Opsimath

A person who begins to learn or study only late in life.

I came across this word some time ago, and then just now in a novella called The Uncommon Reader by Alan Bennett. It’s about reading, and learning things late in life (don’t know whether I’m late in life, the story’s not over yet, but I’m certainly not early in life, turn 63 in three days); also that reading is a muscle that gets better with use. And in the end the book is about writing too (another muscle that needs constant exercise). And about the Queen. It’s a totally delightful book. I’ve kept this quote from it, it’s the Queen speaking, towards the end of the story:

“You don’t put your life into your books. You find it there.”

Ye gads, I thought. That’s what’s been wrong with me lately. I mean it’s not that I don’t read a lot of the time, as the Queen also does, as imagined in this book. I read all the time; it’s a survival technique. But I haven’t been writing, which might explain why I’m feeling kind of lost these days, about where I am, what my life’s about (does it have to be about something?) that sort of thing.

I apologize to anyone who cares about how long it’s been since I’ve posted in here. But I’ve been limping along through a series of projects that kept me away from writing. I’ve thought of myself lately as someone who binges, I binge on reading (novels read late into the night), TV series, now that I’ve been introduced to online streaming (helpful son-in-law) and indeed when I write, I need lots of free time to sink into it. I read the advice (and who wants unasked for advice?) that one should write a certain amount of time each day, and I think how do you do that, when some days I get so engrossed in things I forget to eat?

(Something I heard the other day that I think I’ll substitute as a term for how I operate: not a binge, which sounds negative, but immersion. That’s how I operate, I immerse!)

Anyway, the idea of writing for an hour or two a day, and then getting my other tasks done, a bit at a time, well, that’s crazy. PG Wodehouse on the subject:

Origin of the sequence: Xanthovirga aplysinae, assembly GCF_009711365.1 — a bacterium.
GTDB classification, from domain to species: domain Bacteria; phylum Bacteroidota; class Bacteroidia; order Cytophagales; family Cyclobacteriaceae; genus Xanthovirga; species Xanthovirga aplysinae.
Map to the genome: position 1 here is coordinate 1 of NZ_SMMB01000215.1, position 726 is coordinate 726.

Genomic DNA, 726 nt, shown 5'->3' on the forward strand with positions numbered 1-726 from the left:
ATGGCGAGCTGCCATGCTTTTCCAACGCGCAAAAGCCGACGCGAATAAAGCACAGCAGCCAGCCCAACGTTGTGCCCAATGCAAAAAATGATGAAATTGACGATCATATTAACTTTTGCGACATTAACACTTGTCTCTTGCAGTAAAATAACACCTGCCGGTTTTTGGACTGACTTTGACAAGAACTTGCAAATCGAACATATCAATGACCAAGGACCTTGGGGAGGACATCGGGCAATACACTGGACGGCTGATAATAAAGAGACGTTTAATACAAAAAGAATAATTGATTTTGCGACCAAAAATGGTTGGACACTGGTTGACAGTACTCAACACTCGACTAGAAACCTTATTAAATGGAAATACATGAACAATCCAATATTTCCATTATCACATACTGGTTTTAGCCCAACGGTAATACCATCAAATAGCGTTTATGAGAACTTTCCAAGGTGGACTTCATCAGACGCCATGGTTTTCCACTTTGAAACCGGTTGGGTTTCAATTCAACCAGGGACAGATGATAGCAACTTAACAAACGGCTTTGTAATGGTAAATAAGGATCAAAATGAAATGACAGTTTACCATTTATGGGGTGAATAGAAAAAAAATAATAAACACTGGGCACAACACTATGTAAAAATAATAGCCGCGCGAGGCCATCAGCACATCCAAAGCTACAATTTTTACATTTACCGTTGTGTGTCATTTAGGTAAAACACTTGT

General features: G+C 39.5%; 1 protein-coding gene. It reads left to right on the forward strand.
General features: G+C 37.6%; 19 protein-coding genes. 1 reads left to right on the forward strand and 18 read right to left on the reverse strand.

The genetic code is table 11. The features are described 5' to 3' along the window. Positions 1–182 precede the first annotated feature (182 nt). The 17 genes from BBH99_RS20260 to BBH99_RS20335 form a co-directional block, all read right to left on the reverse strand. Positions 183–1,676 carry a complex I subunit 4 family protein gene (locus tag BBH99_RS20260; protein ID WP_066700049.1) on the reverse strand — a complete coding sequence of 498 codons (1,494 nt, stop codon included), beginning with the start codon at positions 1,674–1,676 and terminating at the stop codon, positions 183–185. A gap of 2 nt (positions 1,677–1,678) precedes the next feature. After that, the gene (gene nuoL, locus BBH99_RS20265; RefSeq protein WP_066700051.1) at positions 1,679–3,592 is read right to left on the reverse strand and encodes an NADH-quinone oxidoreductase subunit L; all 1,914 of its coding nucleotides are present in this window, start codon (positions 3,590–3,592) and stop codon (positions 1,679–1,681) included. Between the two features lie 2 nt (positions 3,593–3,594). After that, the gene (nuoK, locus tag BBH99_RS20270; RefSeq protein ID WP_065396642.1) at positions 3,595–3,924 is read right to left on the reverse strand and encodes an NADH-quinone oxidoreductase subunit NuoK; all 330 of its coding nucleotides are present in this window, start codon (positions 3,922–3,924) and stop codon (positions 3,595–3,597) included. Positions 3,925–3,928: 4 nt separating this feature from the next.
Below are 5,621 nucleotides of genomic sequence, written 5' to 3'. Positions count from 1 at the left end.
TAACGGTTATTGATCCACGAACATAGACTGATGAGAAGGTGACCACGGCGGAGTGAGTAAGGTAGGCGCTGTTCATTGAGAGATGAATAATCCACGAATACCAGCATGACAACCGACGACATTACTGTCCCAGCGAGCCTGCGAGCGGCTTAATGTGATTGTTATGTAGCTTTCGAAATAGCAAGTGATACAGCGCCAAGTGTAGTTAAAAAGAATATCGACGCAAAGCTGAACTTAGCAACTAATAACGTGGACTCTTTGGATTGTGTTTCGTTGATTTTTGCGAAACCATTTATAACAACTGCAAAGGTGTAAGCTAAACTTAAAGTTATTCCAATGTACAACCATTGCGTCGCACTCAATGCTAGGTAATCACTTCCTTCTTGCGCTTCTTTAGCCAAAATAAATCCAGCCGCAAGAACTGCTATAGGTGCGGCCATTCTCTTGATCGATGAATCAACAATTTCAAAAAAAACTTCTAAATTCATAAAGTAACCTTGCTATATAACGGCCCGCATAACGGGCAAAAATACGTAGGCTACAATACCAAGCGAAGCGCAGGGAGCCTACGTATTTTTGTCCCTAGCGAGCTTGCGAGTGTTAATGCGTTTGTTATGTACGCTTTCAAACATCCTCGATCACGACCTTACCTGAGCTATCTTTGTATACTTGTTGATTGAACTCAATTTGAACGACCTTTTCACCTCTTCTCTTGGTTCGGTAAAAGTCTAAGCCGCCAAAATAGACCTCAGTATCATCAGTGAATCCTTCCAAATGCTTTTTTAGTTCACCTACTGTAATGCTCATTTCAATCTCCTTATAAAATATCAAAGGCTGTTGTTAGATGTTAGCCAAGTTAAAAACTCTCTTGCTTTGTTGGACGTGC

” Just as, according to Shakespeare, snails creep unwillingly to school, so do writers of wholesome fiction slow up as they approach their desks.”

It takes forever to get going, so a lot of time gets wasted re-starting. And anyway, once started, well, I don’t like things left half done. Just makes things feel like a shambles, like my house all those years the kids were growing up. (Talk about immersion.) But that job necessarily took forever (well not quite, as they’re all nicely grown now, and they definitely don’t like advice from me anymore, if they ever did). I know that lots of women do other things beside raising kids, but usually they’ve got some other woman around taking up the slack. It’s not like the kids stop needing, while you do other things…

I know, I know, all kinds of people get stuff done while they’re doing other things. Multitasking is supposed to be what we all do nowadays, but what I think is we’re all multidistracting, and thus not getting much done at all. At least that’s me, when I let other things in, like making sure I eat at regular intervals. Seems important, but so distracting. And takes up so much time.

Anyway, what I’ve been immersed in, the last while, is a series of events. First I had a surgery (a hysterectomy, major, but not alarming, because for ‘benign’ reasons), which meant quite a bit of downtime, glad to have streaming TV. Overlapping with that, one daughter and her husband moved in for three months (which meant I was well-looked after while recuperating) as they were in transition between one apartment sold, and another bought but not-yet theirs. In the midst of that three months other daughter came to stay for a month with her two children, incredibly lovely 18-month-old and almost-3-year-old. Meant a lot of moving stuff out of reach, not to mention into storage to allow for all these people in my only-two-bedrooms apartment. And not much room to do anything else than admire small-people antics.

Then they all moved back or into their own homes, and I kicked into my own next project of getting my apartment ready for sale, because I have this wish to live somewhere else. Subsequently I was immersed in refreshing the place, painting walls, and packing up clutter (ie, personality) so as to present a blankish slate to buyers looking for their new place to live. It’s quite a process, and lots of labour, because I was hauling stuff off to a storage locker (something I began before the surgery, to make room for all these ‘children’ coming to stay with me) and my place doesn’t have an elevator. I’m on one level, but the building is on a slope, which means getting things up to the lane (least number of stairs) is, well, work. My back and it’s soreness could tell you that, if it could talk.

Now I’m waiting for the professionals to do their job of selling the place, and then I can decide where next I’m going to plug in my electronics.

But for now, maybe not late in life, but not early, I’m thinking it’s time to learn some new things. By getting myself back to writing of which this is a small start. No more five month gaps in posting. And I understand that this is all for my own purpose, trying to find out about myself by writing. A bit of self-absorption that I hope will in due course have some kind of meaning too. But I’m not going to worry about that right now. I want to sell my townhouse, but I’m not worried just yet about selling my writing. Got to refresh the paint job first, before I call in the pros.

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